In our medical system, there’s been a long-term dearth of care for young people and adults who are neurodivergent. Statistically, women are less likely to be diagnosed due to a number of factors, and black women less more so. It’s a fact I think about in connection to my own late diagnosis of autism at the age of 17, but also something that’s set me on a path to make sure others have it differently.
Whilst growing up black in a white area is challenging for a lot of reasons, there’s a whole layer of difference that comes with being black and neurodivergent. I was raised in Chorlton, a primarily white area of Manchester. I had to contend with the issues that come with being isolated due to race; in school, teachers often criticised my behaviour with microaggressive terms, lamenting that I was so smart but my ‘attitude’ let me down – that same old terminology many black girls will be familiar with. This combination of frustrations with my then-undiagnosed neurodivergence and race led to marginalisation by adults, and I became an easy target to label as difficult. Girls who bullied me in class would claim I had been the problem and I learnt from a young age how white girls are quick to weaponise their tears. I didn't have a leg to stand on other than the truth, which never got me very far.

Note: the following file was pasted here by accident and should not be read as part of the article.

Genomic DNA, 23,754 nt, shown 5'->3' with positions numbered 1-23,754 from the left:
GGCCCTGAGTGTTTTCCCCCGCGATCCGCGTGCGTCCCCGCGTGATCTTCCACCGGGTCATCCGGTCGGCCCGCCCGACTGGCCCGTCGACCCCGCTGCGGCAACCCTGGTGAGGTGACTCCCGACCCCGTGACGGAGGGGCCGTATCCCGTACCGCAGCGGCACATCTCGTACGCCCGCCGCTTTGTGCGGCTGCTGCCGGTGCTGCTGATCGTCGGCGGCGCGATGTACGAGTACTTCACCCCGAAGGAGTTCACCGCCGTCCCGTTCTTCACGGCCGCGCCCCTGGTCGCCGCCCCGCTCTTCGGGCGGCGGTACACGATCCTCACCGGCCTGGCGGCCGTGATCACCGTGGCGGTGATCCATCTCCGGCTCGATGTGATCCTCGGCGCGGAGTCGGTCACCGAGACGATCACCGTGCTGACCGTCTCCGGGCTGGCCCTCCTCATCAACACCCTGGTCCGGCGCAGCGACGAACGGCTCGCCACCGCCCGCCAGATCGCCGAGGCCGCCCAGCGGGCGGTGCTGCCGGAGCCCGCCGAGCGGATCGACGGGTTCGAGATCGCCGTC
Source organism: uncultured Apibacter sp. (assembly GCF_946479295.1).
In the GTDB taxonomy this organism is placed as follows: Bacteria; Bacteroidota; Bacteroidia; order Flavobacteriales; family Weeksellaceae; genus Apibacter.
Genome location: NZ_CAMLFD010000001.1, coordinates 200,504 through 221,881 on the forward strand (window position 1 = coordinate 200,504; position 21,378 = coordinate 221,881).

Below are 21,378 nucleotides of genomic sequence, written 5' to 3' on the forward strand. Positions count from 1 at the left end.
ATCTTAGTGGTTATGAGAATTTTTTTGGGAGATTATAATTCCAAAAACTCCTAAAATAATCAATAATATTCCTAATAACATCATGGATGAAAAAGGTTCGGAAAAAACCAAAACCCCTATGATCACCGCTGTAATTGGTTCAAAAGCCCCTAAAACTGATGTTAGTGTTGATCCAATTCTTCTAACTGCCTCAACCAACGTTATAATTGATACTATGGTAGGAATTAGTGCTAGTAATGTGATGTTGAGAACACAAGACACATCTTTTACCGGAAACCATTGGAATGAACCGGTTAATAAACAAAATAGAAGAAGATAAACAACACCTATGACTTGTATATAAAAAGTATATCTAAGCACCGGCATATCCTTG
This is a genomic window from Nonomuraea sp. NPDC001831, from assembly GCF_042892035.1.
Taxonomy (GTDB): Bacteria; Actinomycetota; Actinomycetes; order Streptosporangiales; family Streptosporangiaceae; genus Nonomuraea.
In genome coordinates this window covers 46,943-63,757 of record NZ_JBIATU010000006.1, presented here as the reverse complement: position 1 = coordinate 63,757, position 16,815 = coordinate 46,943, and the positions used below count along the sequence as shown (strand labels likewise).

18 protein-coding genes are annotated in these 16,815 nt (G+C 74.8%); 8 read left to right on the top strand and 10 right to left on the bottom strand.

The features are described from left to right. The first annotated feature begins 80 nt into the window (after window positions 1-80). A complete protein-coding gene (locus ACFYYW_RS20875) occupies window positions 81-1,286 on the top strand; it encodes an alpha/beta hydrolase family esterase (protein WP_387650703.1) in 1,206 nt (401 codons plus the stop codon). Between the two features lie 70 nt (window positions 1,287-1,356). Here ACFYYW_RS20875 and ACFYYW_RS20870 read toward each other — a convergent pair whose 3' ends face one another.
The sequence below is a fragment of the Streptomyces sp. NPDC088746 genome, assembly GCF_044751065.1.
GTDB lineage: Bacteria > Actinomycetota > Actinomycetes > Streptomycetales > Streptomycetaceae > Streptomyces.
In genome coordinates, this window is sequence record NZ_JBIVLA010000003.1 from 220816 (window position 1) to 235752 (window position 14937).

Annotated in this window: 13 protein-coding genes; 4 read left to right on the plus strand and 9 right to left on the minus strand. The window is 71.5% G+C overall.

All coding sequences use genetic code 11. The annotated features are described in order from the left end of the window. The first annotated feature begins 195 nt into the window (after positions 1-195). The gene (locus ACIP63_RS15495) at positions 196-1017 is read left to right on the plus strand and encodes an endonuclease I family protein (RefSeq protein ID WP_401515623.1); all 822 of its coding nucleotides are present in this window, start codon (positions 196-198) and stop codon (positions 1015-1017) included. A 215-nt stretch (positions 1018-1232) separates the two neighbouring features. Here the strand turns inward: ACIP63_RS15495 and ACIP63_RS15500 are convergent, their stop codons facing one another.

Looking back, I believe this greatly impacted my neurodiversity being missed in my younger years. Constantly being placed in detention meant I often had to miss break times, and thus didn't have to work out how to play with everyone else. My acting out was labelled as aggression, my feelings of isolation written off as hyperbole and expressions of suicidal thoughts seen as me trying to get out of trouble.